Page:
Here’s a little something Paul Williams and I used to talk about during our Starbucks days—measuring your comparable job performance.
As Starbucks marketers, we were always challenged to design marketing activities to increase year-over-year sales. (Easier said than done considering Starbucks was recording nearly double-digit comps during our time there.)
One day, back-in-the-day, Paul and I were discussing our upcoming annual performance reviews and we started riffing in terms of what we needed to do to comp against our work performance from the year prior. Figuratively, we began taking steps to measure our comparable job performance. We knew if we wanted to achieve double-digit comp growth in the next 12-months, we would have to stretch ourselves to assume more responsibility and find ways to improve our everyday on-the-job performance.
That riff turned into a Starbucks Tribal Truth which I included in my TRIBAL KNOWLEDGE book. And with 2006 having just bridged into 2007 … it’s a good time for us all to begin measuring our comparable job performance so we can set ourselves up to achieve more this year compared to last year.
Tribal Truth #44
Always Measure Your Comparable Job Performance
Many overachieving Starbucks partners measure their comparable job performance. They do it in the same way businesses and financial analysts look at year-over-year comparable sales growth (comp sales) to gauge the vitality of a business and evaluate its future growth prospects.
By comparing their current job performance in relation to their job performance of the previous year, these overachieving Starbucks partners are able to better evaluate their contribution in the workplace to determine if their overall performance is trending positively or negatively.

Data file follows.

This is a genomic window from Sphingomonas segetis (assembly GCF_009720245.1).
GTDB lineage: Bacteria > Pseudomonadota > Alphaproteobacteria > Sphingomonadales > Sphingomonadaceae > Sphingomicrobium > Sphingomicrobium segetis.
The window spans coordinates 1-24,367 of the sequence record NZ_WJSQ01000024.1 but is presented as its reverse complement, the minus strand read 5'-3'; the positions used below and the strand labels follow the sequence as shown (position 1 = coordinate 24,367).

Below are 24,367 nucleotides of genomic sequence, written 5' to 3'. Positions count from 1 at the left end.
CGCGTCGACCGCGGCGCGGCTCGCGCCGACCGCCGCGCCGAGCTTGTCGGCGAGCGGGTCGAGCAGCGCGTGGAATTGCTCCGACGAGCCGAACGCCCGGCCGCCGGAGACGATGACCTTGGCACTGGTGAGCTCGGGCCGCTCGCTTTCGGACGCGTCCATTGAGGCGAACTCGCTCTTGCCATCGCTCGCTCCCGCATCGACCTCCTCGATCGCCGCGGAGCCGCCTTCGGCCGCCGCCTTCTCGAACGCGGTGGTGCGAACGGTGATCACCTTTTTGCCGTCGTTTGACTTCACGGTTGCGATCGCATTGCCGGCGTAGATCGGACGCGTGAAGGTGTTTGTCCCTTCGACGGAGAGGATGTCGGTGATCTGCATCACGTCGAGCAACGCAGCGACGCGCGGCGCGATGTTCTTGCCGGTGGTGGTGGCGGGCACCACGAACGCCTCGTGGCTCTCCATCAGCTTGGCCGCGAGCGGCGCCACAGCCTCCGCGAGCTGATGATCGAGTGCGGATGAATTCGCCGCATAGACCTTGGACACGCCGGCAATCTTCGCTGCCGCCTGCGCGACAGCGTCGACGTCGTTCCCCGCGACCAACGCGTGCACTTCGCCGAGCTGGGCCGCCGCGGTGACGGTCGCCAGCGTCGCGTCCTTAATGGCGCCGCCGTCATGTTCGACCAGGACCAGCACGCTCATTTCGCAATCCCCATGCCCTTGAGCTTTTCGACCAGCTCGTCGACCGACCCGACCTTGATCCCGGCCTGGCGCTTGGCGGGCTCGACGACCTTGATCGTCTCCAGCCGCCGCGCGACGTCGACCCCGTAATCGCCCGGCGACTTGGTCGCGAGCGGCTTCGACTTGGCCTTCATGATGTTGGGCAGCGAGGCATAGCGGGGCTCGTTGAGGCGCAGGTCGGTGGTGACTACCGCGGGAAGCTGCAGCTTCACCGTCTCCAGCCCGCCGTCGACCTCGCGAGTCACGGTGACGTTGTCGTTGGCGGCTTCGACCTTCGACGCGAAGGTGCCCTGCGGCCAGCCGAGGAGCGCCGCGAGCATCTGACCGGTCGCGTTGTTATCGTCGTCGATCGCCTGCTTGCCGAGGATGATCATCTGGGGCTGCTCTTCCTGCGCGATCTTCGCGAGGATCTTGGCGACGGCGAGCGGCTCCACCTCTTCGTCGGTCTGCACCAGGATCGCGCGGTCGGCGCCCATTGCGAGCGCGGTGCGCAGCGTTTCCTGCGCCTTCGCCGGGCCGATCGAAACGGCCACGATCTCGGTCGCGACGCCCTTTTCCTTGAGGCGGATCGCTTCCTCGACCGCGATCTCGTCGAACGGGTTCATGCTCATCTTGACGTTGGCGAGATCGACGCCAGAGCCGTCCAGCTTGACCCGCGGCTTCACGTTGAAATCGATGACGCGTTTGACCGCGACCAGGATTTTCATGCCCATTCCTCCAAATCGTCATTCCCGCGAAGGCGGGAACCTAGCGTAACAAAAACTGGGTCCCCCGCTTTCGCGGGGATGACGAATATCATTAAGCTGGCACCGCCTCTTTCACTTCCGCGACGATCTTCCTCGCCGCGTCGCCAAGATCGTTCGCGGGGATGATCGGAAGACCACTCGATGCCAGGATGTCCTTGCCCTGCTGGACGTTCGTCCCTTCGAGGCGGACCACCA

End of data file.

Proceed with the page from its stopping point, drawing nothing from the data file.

What if you were to figuratively measure your comparable job performance? Would you find yourself performing 2 percent better this year compared to last year? Or have you performed 20 percent better? Perhaps your comparable job performance is trending negatively.
Before your next job appraisal, take some time to figuratively measure your comparable job performance. Note that some measures are objective and quantifiable while others are purely subjective and rely on your own judgment. That’s okay. Measuring your comparable job performance is simply another self-evaluation tool—one that focuses on your annual progress, as opposed to against a static standard. Honest and candid self-reflection are critical here, not whether or not you think you improved by 10 or 20 percent.
To start measuring your comparable job performance, ask yourself these questions:
• How much more did you contribute to the success of your company this year compared to last?
• Have you gained more responsibility in the past year?
• Are you more confident in your abilities to positively impact your company’s future?
• Did you lead or participate in more project teams this year than last?
• Were you involved in more worthwhile projects this year?
• Did you deliver more of your projects on time, on budget, and on strategy this year?
• Do you have more direct reports this year than last?
• What steps did you take in the past year to learn new skills?
• Do your peers have greater respect for your contribution as an employee and as a person this year compared to last year?
• Have you made more of a difference in the lives of your direct reports or peers this year than last?
• Do you feel more satisfied personally and professionally this year?
After reviewing your comparable job performance from the previous year, you then need to develop action steps in order to set the stage for positively comparing against yourself in next year.
If you expect to perform 20 percent better this upcoming year than last year, you will need to figure out how you are going to achieve your comparable performance growth goal. You may determine you should attend a seminar to learn new skills. Perhaps reading a business book will give you insight so that you can perform better on the job. Alternatively, you may need to gain an assignment on a different project to increase your responsibility and visibility. Or it may be a case of simply working smarter and not harder.
The value in measuring your comparable job performance cannot be understated—it will allow you to better determine on-the-job activities so you can learn more, grow faster, and prosper truer in both your professional-life and your personal-life.